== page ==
Then, just a bit ago, I read this story at the Daily Caller, about a boy whose shirt gets taken off (by his father) in the course of a "pat down" at an airport. The story includes video, captured by a man standing in line some 30 feet away, and he explains what happened next:

After I finished videotaping the incident I went through the check point myself. I collected my things and went over to talk to the father and son. Before I could get to them a man in a black suit who had been talking with the other TSA officials approached me. He asked to speak to me and I obliged, wondering what was to come. He then proceeded to interrogate me about why I was videotaping the “procedures of the TSA”. I told him that I had never seen such practices before on a young child and decided to record it. The man being frustrated at this point demanded to know my plans with the video, of which I didn’t respond. Repeatedly he asked me to delete the video, hoping his mere presence could intimidate me to obey, but I refused. By this point it became obvious that he felt TSA had done something wrong and that I caught it on tape. After the interview, I left for my gate. I called my brother who told me I should put the tape on YouTube because this had been a recent hot topic in the news.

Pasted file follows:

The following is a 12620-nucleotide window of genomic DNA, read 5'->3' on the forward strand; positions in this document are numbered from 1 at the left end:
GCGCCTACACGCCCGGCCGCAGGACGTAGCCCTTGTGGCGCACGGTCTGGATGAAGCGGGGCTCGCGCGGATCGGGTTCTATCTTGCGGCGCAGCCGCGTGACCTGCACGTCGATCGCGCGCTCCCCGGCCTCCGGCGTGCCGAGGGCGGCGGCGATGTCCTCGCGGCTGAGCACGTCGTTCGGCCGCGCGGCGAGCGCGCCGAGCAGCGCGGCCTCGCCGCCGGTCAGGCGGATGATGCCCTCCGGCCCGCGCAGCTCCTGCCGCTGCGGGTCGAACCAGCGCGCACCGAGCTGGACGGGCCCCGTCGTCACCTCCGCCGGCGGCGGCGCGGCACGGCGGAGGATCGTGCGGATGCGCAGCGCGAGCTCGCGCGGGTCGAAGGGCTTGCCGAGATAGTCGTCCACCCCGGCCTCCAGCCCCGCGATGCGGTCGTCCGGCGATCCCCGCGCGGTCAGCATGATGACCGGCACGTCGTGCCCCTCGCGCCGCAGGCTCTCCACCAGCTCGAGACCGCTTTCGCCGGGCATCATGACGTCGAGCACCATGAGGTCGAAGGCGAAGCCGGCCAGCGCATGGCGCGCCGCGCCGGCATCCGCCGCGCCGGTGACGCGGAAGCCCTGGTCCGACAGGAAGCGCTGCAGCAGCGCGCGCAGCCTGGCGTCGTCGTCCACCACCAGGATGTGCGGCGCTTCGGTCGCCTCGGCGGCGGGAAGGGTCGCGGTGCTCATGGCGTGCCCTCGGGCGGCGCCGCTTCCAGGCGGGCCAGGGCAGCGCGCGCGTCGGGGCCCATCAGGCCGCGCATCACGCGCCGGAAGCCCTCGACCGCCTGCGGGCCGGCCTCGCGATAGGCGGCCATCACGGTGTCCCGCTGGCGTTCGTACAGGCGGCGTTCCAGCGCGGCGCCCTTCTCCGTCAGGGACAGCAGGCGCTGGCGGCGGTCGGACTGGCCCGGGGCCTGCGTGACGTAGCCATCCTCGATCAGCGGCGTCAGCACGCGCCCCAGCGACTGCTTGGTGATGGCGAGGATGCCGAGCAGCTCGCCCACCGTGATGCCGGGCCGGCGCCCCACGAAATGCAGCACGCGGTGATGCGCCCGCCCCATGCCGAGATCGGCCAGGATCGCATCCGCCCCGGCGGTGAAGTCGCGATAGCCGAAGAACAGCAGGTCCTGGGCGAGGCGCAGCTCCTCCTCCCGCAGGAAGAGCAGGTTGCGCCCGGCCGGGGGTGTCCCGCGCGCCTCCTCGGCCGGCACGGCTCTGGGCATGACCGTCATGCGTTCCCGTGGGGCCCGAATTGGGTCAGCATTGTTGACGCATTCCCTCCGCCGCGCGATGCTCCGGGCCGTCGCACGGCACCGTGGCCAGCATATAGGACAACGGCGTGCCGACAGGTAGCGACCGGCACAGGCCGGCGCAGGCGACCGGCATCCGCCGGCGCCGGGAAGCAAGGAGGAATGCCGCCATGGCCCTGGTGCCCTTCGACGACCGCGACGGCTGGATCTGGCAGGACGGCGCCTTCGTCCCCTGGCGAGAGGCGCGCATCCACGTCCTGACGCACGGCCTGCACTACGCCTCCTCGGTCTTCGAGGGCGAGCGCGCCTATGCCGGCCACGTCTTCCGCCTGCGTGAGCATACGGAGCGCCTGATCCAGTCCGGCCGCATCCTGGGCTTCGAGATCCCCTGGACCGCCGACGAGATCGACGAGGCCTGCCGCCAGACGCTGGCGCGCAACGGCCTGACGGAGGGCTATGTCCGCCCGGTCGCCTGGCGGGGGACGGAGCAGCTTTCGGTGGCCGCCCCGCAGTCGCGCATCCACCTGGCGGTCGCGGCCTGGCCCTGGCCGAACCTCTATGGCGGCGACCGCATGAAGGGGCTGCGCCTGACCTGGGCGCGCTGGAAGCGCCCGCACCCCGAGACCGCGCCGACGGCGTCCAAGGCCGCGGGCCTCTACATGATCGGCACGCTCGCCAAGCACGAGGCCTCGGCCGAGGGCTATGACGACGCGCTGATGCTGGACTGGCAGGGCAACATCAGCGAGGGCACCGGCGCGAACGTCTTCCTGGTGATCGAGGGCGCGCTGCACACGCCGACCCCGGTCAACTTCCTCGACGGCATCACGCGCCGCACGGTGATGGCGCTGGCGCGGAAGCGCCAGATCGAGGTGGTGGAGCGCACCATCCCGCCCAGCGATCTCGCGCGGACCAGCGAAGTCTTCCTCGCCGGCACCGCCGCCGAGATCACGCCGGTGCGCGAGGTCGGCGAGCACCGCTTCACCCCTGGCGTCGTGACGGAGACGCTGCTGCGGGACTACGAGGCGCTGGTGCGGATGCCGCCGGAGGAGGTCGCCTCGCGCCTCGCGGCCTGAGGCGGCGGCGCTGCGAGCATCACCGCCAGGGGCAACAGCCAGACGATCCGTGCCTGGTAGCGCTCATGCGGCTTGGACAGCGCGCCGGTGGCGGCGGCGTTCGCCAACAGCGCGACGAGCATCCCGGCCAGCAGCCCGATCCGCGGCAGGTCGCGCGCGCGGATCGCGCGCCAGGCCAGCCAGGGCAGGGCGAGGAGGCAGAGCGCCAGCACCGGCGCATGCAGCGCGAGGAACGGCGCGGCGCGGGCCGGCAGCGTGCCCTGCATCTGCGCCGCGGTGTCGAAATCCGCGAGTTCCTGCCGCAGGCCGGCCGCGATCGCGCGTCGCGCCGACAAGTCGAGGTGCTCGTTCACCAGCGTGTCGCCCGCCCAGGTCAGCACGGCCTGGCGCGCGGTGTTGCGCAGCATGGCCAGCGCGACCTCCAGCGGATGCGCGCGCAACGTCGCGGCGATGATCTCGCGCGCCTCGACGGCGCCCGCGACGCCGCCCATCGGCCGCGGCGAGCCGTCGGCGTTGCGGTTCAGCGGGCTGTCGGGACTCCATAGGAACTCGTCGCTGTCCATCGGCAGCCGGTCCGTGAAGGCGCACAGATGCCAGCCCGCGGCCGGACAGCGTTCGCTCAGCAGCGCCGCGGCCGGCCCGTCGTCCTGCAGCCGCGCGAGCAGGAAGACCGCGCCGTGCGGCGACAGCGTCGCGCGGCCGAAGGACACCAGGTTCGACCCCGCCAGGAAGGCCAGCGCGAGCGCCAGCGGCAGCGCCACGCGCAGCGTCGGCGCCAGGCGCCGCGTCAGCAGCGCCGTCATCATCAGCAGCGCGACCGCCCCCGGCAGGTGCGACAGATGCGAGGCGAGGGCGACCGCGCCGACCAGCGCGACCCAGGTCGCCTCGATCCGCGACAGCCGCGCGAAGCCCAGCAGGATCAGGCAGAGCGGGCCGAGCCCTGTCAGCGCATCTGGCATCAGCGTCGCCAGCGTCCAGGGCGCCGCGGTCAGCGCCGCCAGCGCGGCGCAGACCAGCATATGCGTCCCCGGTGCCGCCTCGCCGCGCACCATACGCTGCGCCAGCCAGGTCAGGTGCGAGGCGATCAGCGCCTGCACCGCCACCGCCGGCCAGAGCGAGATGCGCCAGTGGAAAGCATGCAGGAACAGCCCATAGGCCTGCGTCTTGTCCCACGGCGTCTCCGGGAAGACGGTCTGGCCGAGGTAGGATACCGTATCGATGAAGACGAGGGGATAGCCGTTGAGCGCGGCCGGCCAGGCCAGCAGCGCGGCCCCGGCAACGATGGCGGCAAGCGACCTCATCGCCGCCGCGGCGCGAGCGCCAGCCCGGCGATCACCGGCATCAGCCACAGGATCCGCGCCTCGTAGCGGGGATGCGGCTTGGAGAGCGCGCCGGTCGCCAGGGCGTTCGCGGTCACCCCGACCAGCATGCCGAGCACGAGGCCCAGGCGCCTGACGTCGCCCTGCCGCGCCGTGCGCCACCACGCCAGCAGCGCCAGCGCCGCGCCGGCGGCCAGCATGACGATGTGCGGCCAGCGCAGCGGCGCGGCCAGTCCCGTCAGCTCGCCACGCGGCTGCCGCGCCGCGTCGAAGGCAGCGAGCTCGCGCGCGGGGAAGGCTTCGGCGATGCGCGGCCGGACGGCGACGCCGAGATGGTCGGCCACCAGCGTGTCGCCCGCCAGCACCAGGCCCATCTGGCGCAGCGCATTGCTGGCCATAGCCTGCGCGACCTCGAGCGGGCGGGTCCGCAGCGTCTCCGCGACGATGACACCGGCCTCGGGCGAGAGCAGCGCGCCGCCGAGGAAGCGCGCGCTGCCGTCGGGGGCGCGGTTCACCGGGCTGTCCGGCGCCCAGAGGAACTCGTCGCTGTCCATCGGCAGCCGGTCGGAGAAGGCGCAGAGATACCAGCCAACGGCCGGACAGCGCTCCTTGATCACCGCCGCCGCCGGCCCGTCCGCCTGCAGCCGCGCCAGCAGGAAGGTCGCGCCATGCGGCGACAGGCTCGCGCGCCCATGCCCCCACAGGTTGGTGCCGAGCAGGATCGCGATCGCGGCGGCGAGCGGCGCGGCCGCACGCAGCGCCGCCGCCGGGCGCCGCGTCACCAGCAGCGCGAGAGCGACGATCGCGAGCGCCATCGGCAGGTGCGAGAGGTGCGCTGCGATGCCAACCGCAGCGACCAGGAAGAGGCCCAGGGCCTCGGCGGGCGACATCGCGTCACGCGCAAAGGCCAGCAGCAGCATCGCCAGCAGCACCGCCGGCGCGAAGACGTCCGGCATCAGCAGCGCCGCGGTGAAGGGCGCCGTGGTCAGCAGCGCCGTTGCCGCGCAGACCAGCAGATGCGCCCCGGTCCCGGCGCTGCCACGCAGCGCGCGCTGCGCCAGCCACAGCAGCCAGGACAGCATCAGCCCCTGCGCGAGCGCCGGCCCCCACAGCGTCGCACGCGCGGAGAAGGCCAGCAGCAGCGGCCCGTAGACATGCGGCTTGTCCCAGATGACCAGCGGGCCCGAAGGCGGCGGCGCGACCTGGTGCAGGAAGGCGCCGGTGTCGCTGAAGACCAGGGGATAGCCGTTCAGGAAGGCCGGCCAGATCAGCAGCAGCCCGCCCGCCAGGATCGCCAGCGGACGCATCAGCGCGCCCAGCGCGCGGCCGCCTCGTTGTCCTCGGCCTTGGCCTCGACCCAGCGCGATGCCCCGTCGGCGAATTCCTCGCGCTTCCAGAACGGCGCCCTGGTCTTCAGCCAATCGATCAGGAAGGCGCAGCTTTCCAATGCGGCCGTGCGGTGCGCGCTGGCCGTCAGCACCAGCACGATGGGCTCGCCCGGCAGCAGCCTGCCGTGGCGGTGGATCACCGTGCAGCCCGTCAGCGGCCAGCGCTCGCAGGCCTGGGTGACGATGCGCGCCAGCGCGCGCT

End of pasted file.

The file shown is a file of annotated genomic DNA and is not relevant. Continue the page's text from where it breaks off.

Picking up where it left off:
My gate was a long way off, but about 15 minutes after arriving 2 TSA agents came and sat 15 feet or so away from me. I stood up and moved so that they were in front of me and then took a picture. A 3rd and then a 4th agent came and sat down with the others. They would occasionally glance at me and talk on their walkie-talkies. I don’t know why they were there or if it was a huge coincidence but they stayed for 30-45 minutes and left just before I boarded the plan. Interesting to say the least, intimidating? Maybe a little…

No Peek, No Grope, No Fly

Like many folks, I've been reading closely the stories about the federal government's new policies and procedures regarding searching or scanning passengers before boarding airplanes. Here's what I've learned (a quick Internet search will get you all these articles and more):

> These new scanning machines take naked pictures of you. The government assures us they won't ever be stored, copied or distributed. Of course, we always trust government assurances, right?